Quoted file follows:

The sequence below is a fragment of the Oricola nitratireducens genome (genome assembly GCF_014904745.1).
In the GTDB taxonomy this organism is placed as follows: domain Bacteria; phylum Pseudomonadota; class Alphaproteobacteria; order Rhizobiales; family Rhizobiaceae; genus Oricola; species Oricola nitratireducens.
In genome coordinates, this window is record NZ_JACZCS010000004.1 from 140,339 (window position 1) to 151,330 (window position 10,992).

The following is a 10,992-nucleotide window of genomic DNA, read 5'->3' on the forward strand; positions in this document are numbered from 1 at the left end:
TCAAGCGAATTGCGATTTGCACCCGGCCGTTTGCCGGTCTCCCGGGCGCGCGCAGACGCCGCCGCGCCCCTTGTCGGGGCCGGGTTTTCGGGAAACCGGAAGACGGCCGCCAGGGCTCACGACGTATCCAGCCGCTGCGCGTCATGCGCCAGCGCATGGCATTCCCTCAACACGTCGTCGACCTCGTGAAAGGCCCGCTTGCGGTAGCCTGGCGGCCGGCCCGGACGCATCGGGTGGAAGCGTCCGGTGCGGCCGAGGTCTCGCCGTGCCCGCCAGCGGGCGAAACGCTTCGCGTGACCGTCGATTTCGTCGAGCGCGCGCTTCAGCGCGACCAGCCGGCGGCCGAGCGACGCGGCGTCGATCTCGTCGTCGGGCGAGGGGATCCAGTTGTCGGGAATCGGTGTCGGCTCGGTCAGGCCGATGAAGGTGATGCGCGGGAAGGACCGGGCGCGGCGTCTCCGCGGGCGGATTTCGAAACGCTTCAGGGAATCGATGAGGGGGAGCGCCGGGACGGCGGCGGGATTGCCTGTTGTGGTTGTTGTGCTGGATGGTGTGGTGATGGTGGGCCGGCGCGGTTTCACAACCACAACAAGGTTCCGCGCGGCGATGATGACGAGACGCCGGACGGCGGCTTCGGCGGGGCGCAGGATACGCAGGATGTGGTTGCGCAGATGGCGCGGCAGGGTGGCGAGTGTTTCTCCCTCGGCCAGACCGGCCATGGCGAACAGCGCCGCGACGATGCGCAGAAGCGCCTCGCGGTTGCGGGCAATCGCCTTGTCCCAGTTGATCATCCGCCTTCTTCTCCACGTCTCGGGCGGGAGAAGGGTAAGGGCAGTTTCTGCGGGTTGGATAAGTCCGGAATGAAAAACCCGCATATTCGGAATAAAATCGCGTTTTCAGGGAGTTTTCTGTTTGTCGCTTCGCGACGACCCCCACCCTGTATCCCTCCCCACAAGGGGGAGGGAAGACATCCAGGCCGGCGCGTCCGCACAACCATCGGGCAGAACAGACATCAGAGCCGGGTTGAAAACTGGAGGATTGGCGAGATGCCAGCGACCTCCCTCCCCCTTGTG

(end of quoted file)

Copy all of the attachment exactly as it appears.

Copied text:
The sequence below is a fragment of the Oricola nitratireducens genome (genome assembly GCF_014904745.1).
In the GTDB taxonomy this organism is placed as follows: domain Bacteria; phylum Pseudomonadota; class Alphaproteobacteria; order Rhizobiales; family Rhizobiaceae; genus Oricola; species Oricola nitratireducens.
In genome coordinates, this window is record NZ_JACZCS010000004.1 from 140,339 (window position 1) to 151,330 (window position 10,992).

The following is a 10,992-nucleotide window of genomic DNA, read 5'->3' on the forward strand; positions in this document are numbered from 1 at the left end:
TCAAGCGAATTGCGATTTGCACCCGGCCGTTTGCCGGTCTCCCGGGCGCGCGCAGACGCCGCCGCGCCCCTTGTCGGGGCCGGGTTTTCGGGAAACCGGAAGACGGCCGCCAGGGCTCACGACGTATCCAGCCGCTGCGCGTCATGCGCCAGCGCATGGCATTCCCTCAACACGTCGTCGACCTCGTGAAAGGCCCGCTTGCGGTAGCCTGGCGGCCGGCCCGGACGCATCGGGTGGAAGCGTCCGGTGCGGCCGAGGTCTCGCCGTGCCCGCCAGCGGGCGAAACGCTTCGCGTGACCGTCGATTTCGTCGAGCGCGCGCTTCAGCGCGACCAGCCGGCGGCCGAGCGACGCGGCGTCGATCTCGTCGTCGGGCGAGGGGATCCAGTTGTCGGGAATCGGTGTCGGCTCGGTCAGGCCGATGAAGGTGATGCGCGGGAAGGACCGGGCGCGGCGTCTCCGCGGGCGGATTTCGAAACGCTTCAGGGAATCGATGAGGGGGAGCGCCGGGACGGCGGCGGGATTGCCTGTTGTGGTTGTTGTGCTGGATGGTGTGGTGATGGTGGGCCGGCGCGGTTTCACAACCACAACAAGGTTCCGCGCGGCGATGATGACGAGACGCCGGACGGCGGCTTCGGCGGGGCGCAGGATACGCAGGATGTGGTTGCGCAGATGGCGCGGCAGGGTGGCGAGTGTTTCTCCCTCGGCCAGACCGGCCATGGCGAACAGCGCCGCGACGATGCGCAGAAGCGCCTCGCGGTTGCGGGCAATCGCCTTGTCCCAGTTGATCATCCGCCTTCTTCTCCACGTCTCGGGCGGGAGAAGGGTAAGGGCAGTTTCTGCGGGTTGGATAAGTCCGGAATGAAAAACCCGCATATTCGGAATAAAATCGCGTTTTCAGGGAGTTTTCTGTTTGTCGCTTCGCGACGACCCCCACCCTGTATCCCTCCCCACAAGGGGGAGGGAAGACATCCAGGCCGGCGCGTCCGCACAACCATCGGGCAGAACAGACATCAGAGCCGGGTTGAAAACTGGAGGATTGGCGAGATGCCAGCGACCTCCCTCCCCCTTGTG